Todd Bridges, of Diff’rent Strokes fame, was a major TV star by the time he hit his teens, but that didn’t give him some magic immunity from racism.
Bridges, now 55, appeared as a child star on some of TV’s most-watched shows in the ’70s and ’80s — The Waltons, Little House on the Prairie, Barney Miller and its spin-off, Fish — and the acclaimed mini-series Roots. Then Diff’rent Strokes catapulted him to stardom. However, he told Page Six his teen idol status didn’t save him from “extreme racism,” and says that was the “most difficult” part of growing up.
“Here you are doing something spectacular for people and people are enjoying it, but then you go outside and you’re treated like you’re ignorant, dumb and stupid,” said Bridges, who was nominated for two Young Artist Awards for his role.
Bridges — the son of a talent agent and actress/manager — continued, “Not like you have some intelligence or you’re a good kid, not at all.”
Bridges has previously said that he didn’t experience racism until he moved from San Francisco to Los Angeles. Soon after, he recalled walking to football practice with his brother and a Spanish friend and being called the N-word. He had never heard it before or knew the origins of the slur. In his Killing Willis memoir, Bridges said that things only got worse. As a rich, Black teen star living in a white, middle-class suburb, the cops in the San Fernando Valley “abused me so much as a teenager.” He filed a police harassment lawsuit in 1983 over a number of racial incidents, including being “arrested for stealing my own car.” He alleged other “harassments” by local police — including “seven or eight” arbitrary traffic violations — and incidents with self-described Ku Klux Klansmen, including having his Porsche stolen, doused with gasoline and set afire.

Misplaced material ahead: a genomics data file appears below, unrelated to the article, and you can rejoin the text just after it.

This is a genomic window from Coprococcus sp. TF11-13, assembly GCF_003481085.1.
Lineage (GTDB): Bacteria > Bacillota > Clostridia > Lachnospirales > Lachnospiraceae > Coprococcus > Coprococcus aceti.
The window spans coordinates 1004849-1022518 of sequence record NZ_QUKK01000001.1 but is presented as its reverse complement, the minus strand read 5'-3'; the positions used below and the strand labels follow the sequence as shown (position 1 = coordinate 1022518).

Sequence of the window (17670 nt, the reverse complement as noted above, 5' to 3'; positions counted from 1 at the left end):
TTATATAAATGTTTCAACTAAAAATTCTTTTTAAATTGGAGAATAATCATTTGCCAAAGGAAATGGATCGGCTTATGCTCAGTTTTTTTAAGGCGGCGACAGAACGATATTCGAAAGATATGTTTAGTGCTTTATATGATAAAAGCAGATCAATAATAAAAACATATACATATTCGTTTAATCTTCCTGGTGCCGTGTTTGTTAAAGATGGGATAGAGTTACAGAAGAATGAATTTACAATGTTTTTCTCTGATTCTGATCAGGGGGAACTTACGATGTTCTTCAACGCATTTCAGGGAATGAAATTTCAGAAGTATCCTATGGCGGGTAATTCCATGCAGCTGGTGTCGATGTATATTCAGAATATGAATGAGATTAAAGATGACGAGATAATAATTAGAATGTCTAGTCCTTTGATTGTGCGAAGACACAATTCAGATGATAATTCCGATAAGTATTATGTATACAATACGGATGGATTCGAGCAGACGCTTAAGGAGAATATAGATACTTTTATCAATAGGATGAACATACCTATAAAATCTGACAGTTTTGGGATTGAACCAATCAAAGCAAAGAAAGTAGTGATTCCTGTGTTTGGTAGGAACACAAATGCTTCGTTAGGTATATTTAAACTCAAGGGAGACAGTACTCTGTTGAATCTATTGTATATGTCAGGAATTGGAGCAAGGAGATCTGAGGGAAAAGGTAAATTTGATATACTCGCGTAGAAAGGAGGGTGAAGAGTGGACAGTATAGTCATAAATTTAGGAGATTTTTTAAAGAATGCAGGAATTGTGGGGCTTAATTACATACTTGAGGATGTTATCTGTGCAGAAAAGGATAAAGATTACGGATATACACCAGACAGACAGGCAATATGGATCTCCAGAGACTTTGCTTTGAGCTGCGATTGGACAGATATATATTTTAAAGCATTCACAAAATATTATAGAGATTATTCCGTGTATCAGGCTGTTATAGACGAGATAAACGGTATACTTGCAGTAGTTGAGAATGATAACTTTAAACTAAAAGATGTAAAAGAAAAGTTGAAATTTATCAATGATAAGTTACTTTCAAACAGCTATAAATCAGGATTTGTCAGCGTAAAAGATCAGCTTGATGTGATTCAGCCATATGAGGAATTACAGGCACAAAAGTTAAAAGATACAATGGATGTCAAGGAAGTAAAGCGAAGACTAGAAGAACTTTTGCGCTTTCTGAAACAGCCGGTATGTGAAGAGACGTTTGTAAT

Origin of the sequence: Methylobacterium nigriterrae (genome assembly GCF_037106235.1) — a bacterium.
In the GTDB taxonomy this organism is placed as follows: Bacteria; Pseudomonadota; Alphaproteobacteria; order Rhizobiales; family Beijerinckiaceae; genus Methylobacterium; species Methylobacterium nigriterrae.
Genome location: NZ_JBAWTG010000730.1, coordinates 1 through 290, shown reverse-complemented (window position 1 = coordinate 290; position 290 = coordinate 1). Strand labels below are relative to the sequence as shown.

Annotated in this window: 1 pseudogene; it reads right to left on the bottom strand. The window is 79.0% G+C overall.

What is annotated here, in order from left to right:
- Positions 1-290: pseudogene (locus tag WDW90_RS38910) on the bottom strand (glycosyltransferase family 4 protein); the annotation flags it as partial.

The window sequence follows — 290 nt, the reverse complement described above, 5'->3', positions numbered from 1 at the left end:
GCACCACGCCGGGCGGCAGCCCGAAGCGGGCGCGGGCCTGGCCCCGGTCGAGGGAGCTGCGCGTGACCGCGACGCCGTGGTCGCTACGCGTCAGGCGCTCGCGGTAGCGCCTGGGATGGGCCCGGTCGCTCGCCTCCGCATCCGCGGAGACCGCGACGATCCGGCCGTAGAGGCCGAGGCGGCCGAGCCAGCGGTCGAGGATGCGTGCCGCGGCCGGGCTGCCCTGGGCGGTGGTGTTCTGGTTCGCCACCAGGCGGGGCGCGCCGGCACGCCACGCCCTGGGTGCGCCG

Diff’rent Strokes ran from 1978 to 1985 and saw Bridges’s character, Willis Jackson, and his younger brother, Arnold (Gary Coleman), become orphaned and move from their Harlem neighborhood to the lux Park Avenue digs of white, businessman Phillip Drummond (Conrad Bain) and his daughter, Kimberly (Dana Plato). The show was an entertaining comedy, which launched the “What’choo talkin’ ‘bout, Willis?” catch-phrase, while also attempting to show the experiences of a racially blended family (though not a typical one). The must-see show was also known for its “very special episodes,” focusing on important topics — first lady Nancy Reagan appeared in an anti-drug episode — and Willis’s girlfriend Charlene was played by none other than Janet Jackson.
Bridges, Coleman and Plato all became teen idols from their roles, appearing in the teeny-bopper magazines of the time and attending awards shows. Sadly, however, all three developed serious problems, leading to the idea that there was a “Diff’rent Strokes curse” providing endless fodder for True Hollywood Story type exposés.
Plato, whose drug and alcohol problems started when she appeared on the show and continued with an armed robbery arrest, died by suicide in 1999. Coleman, who had medical problems, money issues and felt forever typecast as Arnold, died in 2010.
Bridges went on to have his own problems too. He has said he was sexually abused by a publicist and family friend starting at age 11. He later became addicted to crack cocaine and methamphetamine. He started dealing drugs to support his habit and was arrested for carrying a concealed weapon, making a bomb threat and transporting narcotics. In 1989, he was acquitted for attempted murder and represented by the late Johnny Cochran, of O.J. Simpson trial fame, who said Bridges was an abused minor driven to drugs by the exploitative entertainment industry.
Speaking of all his troubles, Bridges — who got sober in 1993 — told Page Six he won’t pin them on child stardom.
“There are too many of us that have come out great,” he said of his peers. “I had other things to deal with, pretty traumatic things as a child, that’s what affected me and had me go through other situations.”
He went on to say, “Anything that affected me back then doesn’t affect me now. You see what’s going on in the world right now, you see the racism, you still have to go through it. I don’t let that affect me as much now. I know that’s what the world is right now.”
And he is hopeful “the next generation” will change things. He says his “kids’ generation doesn’t see color, they see people.”
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